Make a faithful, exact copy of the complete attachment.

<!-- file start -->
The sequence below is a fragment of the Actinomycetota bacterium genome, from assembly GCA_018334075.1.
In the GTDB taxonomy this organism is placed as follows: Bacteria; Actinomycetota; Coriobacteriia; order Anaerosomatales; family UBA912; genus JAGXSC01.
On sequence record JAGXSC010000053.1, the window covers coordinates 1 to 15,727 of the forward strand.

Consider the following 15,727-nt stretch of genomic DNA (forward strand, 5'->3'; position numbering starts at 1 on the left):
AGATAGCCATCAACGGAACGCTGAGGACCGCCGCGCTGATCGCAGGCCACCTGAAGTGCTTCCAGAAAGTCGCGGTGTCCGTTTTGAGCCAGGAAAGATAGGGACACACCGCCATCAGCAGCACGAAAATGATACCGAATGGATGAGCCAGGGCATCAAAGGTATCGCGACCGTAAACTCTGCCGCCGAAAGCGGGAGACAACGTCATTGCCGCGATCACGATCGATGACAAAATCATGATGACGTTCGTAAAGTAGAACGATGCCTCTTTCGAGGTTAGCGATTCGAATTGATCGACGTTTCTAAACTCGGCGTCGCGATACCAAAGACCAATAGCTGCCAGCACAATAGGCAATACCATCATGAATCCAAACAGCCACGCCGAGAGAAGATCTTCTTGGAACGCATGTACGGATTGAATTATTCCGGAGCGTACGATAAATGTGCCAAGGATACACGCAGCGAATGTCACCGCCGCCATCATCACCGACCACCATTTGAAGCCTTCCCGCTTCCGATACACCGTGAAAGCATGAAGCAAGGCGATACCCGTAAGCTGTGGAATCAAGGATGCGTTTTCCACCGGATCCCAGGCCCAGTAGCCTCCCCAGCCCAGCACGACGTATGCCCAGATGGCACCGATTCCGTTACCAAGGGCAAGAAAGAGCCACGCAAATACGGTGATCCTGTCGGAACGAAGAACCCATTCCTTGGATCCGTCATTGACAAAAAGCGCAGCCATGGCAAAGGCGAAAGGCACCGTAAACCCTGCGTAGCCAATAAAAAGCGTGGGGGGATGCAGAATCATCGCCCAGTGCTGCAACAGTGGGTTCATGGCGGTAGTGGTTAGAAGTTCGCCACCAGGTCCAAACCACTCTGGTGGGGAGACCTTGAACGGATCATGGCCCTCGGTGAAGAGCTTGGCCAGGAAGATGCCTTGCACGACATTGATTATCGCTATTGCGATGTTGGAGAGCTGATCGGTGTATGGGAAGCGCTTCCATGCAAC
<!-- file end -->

The sequence below is a fragment of the Actinomycetota bacterium genome, from assembly GCA_018334075.1.
In the GTDB taxonomy this organism is placed as follows: Bacteria; Actinomycetota; Coriobacteriia; order Anaerosomatales; family UBA912; genus JAGXSC01.
On sequence record JAGXSC010000053.1, the window covers coordinates 1 to 15,727 of the forward strand.

Consider the following 15,727-nt stretch of genomic DNA (forward strand, 5'->3'; position numbering starts at 1 on the left):
AGATAGCCATCAACGGAACGCTGAGGACCGCCGCGCTGATCGCAGGCCACCTGAAGTGCTTCCAGAAAGTCGCGGTGTCCGTTTTGAGCCAGGAAAGATAGGGACACACCGCCATCAGCAGCACGAAAATGATACCGAATGGATGAGCCAGGGCATCAAAGGTATCGCGACCGTAAACTCTGCCGCCGAAAGCGGGAGACAACGTCATTGCCGCGATCACGATCGATGACAAAATCATGATGACGTTCGTAAAGTAGAACGATGCCTCTTTCGAGGTTAGCGATTCGAATTGATCGACGTTTCTAAACTCGGCGTCGCGATACCAAAGACCAATAGCTGCCAGCACAATAGGCAATACCATCATGAATCCAAACAGCCACGCCGAGAGAAGATCTTCTTGGAACGCATGTACGGATTGAATTATTCCGGAGCGTACGATAAATGTGCCAAGGATACACGCAGCGAATGTCACCGCCGCCATCATCACCGACCACCATTTGAAGCCTTCCCGCTTCCGATACACCGTGAAAGCATGAAGCAAGGCGATACCCGTAAGCTGTGGAATCAAGGATGCGTTTTCCACCGGATCCCAGGCCCAGTAGCCTCCCCAGCCCAGCACGACGTATGCCCAGATGGCACCGATTCCGTTACCAAGGGCAAGAAAGAGCCACGCAAATACGGTGATCCTGTCGGAACGAAGAACCCATTCCTTGGATCCGTCATTGACAAAAAGCGCAGCCATGGCAAAGGCGAAAGGCACCGTAAACCCTGCGTAGCCAATAAAAAGCGTGGGGGGATGCAGAATCATCGCCCAGTGCTGCAACAGTGGGTTCATGGCGGTAGTGGTTAGAAGTTCGCCACCAGGTCCAAACCACTCTGGTGGGGAGACCTTGAACGGATCATGGCCCTCGGTGAAGAGCTTGGCCAGGAAGATGCCTTGCACGACATTGATTATCGCTATTGCGATGTTGGAGAGCTGATCGGTGTATGGGAAGCGCTTCCATGCAAC